Hypo- , Hyperkalemia Linked to ESRD

The risks of death from any cause were elevated by 22% and 31% for individuals with serum potassium levels of 5.5 mmol/L and 3.2 mmol/L, respectively, compared with 4.2 mmol/L.
The risks of death from any cause were elevated by 22% and 31% for individuals with serum potassium levels of 5.5 mmol/L and 3.2 mmol/L, respectively, compared with 4.2 mmol/L.

CHICAGO—Patients with abnormally low or high serum potassium levels have significantly greater risks of end-stage renal disease (ESRD) and premature death, researchers reported at the American Society of Nephrology's Kidney Week 2016 meeting.  

For the CKD Prognosis Consortium, Csaba P. Kovesdy MD, chief of nephrology at the Memphis VA Medical Center and The Fred Hatch Professor of Medicine at the University of Tennessee Health Science Center in Memphis, and colleagues examined serum potassium values across 26 diverse, international cohorts: 15 general populations, 9 chronic kidney disease (CKD) populations, and 2 populations at high cardiovascular risk. Among 1,538,508 participants (average age 52, 42% female, and 14% black), average serum potassium level at baseline was 4.3 mmol/L. Average estimated glomerular filtration rate (eGFR) was 84 mL/min/1.73 m2. Overall, 14% had albuminuria, and 38% took antihypertensive medications.

Meta-analyses revealed increased risks of all-cause mortality for participants with potassium values below 3.5 or above 5 mmol/L, over an average 7 years of follow up. The lowest risk category was 4 to 4.5 mmol/L, within the center of the normal range.                                                         

Compared to a reference of 4.2 mmol/L, the odds for all-cause mortality were 22% higher at 5.5 mmol/L and 31% higher at 3.2 mmol/L. Similar risks were observed for cardiovascular mortality and ESRD. The investigators adjusted for a range of demographic and clinical variables, including age, sex, race, diabetes, systolic blood pressure, antihypertensive medications, cardiovascular disease, heart failure, total cholesterol, body-mass index, smoking, eGFR, and albuminuria. The risks were similar regardless of degree of albuminuria and treatment with inhibitors of the renin–angiotensin–aldosterone system.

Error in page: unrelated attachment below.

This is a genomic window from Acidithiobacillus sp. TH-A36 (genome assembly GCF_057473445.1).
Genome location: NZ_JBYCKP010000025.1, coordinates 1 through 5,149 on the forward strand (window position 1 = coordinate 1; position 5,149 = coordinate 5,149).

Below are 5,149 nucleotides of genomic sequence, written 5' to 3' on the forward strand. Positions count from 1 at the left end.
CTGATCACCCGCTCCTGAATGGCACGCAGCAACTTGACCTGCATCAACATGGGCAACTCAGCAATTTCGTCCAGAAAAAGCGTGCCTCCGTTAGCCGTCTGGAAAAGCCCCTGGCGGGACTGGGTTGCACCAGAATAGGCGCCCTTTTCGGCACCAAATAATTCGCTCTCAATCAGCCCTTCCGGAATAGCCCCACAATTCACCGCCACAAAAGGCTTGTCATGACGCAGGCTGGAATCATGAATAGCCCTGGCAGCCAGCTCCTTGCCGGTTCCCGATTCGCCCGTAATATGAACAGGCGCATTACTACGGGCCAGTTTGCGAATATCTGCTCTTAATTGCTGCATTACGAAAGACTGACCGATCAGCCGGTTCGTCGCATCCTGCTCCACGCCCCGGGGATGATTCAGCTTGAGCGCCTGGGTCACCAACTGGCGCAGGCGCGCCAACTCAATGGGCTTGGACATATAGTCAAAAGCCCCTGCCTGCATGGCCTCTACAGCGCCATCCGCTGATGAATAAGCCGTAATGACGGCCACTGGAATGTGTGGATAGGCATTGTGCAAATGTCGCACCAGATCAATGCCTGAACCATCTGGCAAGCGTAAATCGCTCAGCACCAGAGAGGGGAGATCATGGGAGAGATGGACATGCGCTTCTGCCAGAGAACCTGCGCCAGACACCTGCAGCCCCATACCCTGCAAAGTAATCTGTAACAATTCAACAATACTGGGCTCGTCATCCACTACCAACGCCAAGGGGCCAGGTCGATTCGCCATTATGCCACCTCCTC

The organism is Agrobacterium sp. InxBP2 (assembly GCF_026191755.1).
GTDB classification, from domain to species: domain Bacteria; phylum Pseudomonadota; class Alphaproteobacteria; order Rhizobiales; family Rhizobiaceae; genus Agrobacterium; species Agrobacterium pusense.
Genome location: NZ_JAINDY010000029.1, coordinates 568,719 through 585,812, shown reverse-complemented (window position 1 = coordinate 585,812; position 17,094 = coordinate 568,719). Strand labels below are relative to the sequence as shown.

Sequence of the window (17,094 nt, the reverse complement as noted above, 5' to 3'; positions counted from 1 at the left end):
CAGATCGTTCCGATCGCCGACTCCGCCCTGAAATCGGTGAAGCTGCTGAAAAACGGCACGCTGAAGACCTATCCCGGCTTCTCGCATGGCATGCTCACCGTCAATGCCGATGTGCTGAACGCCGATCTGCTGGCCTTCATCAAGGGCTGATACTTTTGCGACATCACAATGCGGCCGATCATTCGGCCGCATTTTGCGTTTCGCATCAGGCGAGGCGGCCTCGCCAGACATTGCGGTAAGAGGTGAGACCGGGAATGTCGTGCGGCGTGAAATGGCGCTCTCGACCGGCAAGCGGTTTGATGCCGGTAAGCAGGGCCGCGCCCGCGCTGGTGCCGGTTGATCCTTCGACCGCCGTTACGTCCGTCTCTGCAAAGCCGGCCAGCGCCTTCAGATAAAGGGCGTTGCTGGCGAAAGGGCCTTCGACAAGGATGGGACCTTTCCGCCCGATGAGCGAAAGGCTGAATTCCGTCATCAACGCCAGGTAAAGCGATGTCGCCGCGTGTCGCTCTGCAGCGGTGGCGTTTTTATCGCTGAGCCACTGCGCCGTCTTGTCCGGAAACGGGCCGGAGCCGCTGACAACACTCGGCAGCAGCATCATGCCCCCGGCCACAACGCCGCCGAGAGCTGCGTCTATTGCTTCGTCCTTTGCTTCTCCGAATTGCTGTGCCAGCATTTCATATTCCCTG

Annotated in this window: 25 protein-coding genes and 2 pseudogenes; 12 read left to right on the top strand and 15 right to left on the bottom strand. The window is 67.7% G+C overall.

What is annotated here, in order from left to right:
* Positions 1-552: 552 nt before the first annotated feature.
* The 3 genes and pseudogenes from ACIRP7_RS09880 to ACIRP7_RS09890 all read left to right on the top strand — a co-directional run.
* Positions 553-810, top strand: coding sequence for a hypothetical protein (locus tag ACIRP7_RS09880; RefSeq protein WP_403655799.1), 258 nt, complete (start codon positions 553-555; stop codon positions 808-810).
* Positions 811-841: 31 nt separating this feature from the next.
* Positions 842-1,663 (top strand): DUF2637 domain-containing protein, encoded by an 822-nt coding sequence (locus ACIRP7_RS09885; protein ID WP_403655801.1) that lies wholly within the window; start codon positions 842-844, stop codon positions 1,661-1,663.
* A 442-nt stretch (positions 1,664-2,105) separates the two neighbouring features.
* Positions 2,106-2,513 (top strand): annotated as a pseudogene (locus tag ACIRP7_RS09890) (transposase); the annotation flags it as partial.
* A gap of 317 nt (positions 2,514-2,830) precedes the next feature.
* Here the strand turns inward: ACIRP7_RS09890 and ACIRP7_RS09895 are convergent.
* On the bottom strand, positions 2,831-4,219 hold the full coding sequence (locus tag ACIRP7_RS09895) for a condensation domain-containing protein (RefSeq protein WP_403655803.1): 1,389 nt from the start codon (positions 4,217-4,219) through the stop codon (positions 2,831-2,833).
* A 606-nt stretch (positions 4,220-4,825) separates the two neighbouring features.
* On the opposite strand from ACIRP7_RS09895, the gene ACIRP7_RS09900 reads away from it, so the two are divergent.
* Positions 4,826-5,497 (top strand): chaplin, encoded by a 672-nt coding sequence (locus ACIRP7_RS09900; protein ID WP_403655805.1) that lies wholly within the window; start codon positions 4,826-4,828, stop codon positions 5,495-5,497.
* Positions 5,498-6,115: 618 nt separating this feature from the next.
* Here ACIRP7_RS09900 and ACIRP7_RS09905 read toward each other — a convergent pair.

When the researchers tested for interactions between eGFR and potassium, the association of potassium with low eGFR below 30 mL/min/1.73 m2 slightly weakened in the case of ESRD only.

“The association between hypo- and hyperkalemia and mortality could be explained by the induction of malignant arrhythmias and their consequences, such as hypotension, myocardial ischemia and sudden cardiac death, although the present analyses cannot elucidate the direct causal role of abnormal potassium in the observed outcomes,” Dr Kovesdy told Renal & Urology News.

The relationship, if any, between abnormal potassium levels and ESRD is less clear. Hypokalemia could lead to tubulointerstitial fibrosis, according to the investigators. Hyperkalemia simply may serve as a marker of more severe CKD or it may indirectly harm kidney function, such as following cardiac events.

Dr Kovesdy and his colleagues encouraged future randomized controlled clinical trials to ascertain whether correcting abnormal levels of the electrolyte reduces the chances of ESRD and early death.

The CKD Prognosis Consortium Data Coordinating Center is funded in part by grants from the US National Kidney Foundation, which sponsors include Relypsa, and the National Institute of Diabetes and Digestive and Kidney Diseases.

Click here for more coverage from the American Society of Nephrology's Kidney Week 2016 in Chicago.


Reference

1. Kovesdy CP, Matsushita K, Sang Y, et al. Serum Potassium and the Risk of Adverse Outcomes: A CKD Prognosis Consortium Meta-Analysis. Presented at: Kidney Week 2016. November 15-20, 2016. Chicago. Abstract TH-PO475.

 

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